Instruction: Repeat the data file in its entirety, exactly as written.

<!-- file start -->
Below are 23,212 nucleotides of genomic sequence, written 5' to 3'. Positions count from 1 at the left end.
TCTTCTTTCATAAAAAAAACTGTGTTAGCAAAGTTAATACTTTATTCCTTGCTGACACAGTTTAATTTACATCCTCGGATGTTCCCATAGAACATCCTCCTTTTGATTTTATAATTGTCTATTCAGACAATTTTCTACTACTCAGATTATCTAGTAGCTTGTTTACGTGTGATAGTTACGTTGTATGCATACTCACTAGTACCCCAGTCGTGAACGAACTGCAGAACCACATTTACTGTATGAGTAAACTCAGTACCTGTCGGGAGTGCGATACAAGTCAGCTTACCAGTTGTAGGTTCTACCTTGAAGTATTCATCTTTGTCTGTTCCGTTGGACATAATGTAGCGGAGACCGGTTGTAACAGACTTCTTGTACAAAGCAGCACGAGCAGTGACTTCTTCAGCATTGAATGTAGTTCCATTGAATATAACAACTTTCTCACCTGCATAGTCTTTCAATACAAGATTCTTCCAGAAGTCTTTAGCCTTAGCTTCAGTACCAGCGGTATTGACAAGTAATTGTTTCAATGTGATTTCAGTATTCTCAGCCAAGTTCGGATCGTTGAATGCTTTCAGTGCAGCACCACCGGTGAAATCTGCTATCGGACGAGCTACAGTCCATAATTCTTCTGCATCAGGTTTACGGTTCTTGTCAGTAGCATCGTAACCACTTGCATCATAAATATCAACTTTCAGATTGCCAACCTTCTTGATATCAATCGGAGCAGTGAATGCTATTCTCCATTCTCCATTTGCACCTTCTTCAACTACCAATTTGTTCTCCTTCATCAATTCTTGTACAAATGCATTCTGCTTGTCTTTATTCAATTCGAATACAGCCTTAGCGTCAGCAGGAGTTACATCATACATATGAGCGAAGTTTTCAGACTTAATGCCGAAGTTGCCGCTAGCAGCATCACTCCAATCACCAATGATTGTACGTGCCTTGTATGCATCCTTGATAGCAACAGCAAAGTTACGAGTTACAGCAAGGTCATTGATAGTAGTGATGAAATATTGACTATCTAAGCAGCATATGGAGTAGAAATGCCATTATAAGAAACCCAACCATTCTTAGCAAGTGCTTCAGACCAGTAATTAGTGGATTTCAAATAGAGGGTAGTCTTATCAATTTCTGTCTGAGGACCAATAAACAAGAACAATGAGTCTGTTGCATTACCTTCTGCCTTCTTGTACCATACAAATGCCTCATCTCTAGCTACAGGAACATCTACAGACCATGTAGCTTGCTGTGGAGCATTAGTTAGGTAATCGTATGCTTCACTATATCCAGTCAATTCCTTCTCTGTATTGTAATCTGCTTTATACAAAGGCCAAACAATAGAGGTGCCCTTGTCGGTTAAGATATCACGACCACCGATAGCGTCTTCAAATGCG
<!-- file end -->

Below are 23,212 nucleotides of genomic sequence, written 5' to 3'. Positions count from 1 at the left end.
TCTTCTTTCATAAAAAAAACTGTGTTAGCAAAGTTAATACTTTATTCCTTGCTGACACAGTTTAATTTACATCCTCGGATGTTCCCATAGAACATCCTCCTTTTGATTTTATAATTGTCTATTCAGACAATTTTCTACTACTCAGATTATCTAGTAGCTTGTTTACGTGTGATAGTTACGTTGTATGCATACTCACTAGTACCCCAGTCGTGAACGAACTGCAGAACCACATTTACTGTATGAGTAAACTCAGTACCTGTCGGGAGTGCGATACAAGTCAGCTTACCAGTTGTAGGTTCTACCTTGAAGTATTCATCTTTGTCTGTTCCGTTGGACATAATGTAGCGGAGACCGGTTGTAACAGACTTCTTGTACAAAGCAGCACGAGCAGTGACTTCTTCAGCATTGAATGTAGTTCCATTGAATATAACAACTTTCTCACCTGCATAGTCTTTCAATACAAGATTCTTCCAGAAGTCTTTAGCCTTAGCTTCAGTACCAGCGGTATTGACAAGTAATTGTTTCAATGTGATTTCAGTATTCTCAGCCAAGTTCGGATCGTTGAATGCTTTCAGTGCAGCACCACCGGTGAAATCTGCTATCGGACGAGCTACAGTCCATAATTCTTCTGCATCAGGTTTACGGTTCTTGTCAGTAGCATCGTAACCACTTGCATCATAAATATCAACTTTCAGATTGCCAACCTTCTTGATATCAATCGGAGCAGTGAATGCTATTCTCCATTCTCCATTTGCACCTTCTTCAACTACCAATTTGTTCTCCTTCATCAATTCTTGTACAAATGCATTCTGCTTGTCTTTATTCAATTCGAATACAGCCTTAGCGTCAGCAGGAGTTACATCATACATATGAGCGAAGTTTTCAGACTTAATGCCGAAGTTGCCGCTAGCAGCATCACTCCAATCACCAATGATTGTACGTGCCTTGTATGCATCCTTGATAGCAACAGCAAAGTTACGAGTTACAGCAAGGTCATTGATAGTAGTGATGAAATATTGACTATCTAAGCAGCATATGGAGTAGAAATGCCATTATAAGAAACCCAACCATTCTTAGCAAGTGCTTCAGACCAGTAATTAGTGGATTTCAAATAGAGGGTAGTCTTATCAATTTCTGTCTGAGGACCAATAAACAAGAACAATGAGTCTGTTGCATTACCTTCTGCCTTCTTGTACCATACAAATGCCTCATCTCTAGCTACAGGAACATCTACAGACCATGTAGCTTGCTGTGGAGCATTAGTTAGGTAATCGTATGCTTCACTATATCCAGTCAATTCCTTCTCTGTATTGTAATCTGCTTTATACAAAGGCCAAACAATAGAGGTGCCCTTGTCGGTTAAGATATCACGACCACCGATAGCGTCTTCAAATGCG